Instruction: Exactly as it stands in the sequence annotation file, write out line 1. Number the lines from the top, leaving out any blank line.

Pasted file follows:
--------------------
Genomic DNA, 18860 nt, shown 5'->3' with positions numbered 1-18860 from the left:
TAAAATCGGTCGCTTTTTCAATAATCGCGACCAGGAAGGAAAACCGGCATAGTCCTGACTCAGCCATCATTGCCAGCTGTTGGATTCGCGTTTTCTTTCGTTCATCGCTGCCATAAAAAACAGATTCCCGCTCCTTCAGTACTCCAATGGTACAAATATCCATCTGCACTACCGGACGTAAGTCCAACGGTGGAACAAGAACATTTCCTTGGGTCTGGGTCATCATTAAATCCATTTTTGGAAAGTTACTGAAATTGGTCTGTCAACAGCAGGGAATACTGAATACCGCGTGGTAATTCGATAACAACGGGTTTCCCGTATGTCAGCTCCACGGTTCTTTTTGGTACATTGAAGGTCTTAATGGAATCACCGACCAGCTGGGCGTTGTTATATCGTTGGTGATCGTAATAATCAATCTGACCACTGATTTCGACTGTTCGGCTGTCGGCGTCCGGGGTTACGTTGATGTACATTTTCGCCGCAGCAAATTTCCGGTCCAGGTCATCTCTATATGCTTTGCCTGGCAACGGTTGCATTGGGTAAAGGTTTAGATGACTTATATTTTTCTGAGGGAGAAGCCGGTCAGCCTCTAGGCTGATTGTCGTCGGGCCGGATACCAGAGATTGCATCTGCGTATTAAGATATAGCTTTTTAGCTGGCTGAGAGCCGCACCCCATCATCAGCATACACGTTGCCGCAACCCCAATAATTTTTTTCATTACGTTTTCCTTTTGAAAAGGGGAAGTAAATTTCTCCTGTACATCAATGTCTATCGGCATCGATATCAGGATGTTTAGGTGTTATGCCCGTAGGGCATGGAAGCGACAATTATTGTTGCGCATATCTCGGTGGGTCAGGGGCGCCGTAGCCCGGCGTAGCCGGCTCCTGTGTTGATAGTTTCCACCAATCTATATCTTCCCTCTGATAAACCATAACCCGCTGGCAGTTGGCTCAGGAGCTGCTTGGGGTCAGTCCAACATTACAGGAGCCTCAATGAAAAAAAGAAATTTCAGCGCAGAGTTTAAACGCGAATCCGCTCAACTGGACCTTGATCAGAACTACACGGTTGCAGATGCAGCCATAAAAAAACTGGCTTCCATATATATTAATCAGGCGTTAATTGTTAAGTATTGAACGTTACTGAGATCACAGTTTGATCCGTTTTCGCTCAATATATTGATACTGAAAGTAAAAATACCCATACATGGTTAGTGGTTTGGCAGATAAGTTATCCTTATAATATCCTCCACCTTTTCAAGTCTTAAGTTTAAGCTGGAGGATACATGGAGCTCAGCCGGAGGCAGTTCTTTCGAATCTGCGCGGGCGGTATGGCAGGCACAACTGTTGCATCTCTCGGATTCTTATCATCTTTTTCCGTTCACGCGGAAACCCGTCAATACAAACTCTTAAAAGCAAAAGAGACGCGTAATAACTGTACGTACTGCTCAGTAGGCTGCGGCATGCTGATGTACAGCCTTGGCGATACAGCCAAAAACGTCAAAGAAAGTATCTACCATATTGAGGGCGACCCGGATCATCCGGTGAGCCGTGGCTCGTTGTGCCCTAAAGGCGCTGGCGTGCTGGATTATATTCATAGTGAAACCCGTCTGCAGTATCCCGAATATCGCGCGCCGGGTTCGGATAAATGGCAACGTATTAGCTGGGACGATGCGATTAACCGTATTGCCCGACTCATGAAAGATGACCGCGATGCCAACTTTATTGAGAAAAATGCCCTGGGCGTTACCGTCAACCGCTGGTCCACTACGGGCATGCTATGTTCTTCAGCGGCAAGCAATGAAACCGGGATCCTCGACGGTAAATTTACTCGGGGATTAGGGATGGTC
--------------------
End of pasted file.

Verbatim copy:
Genomic DNA, 18860 nt, shown 5'->3' with positions numbered 1-18860 from the left: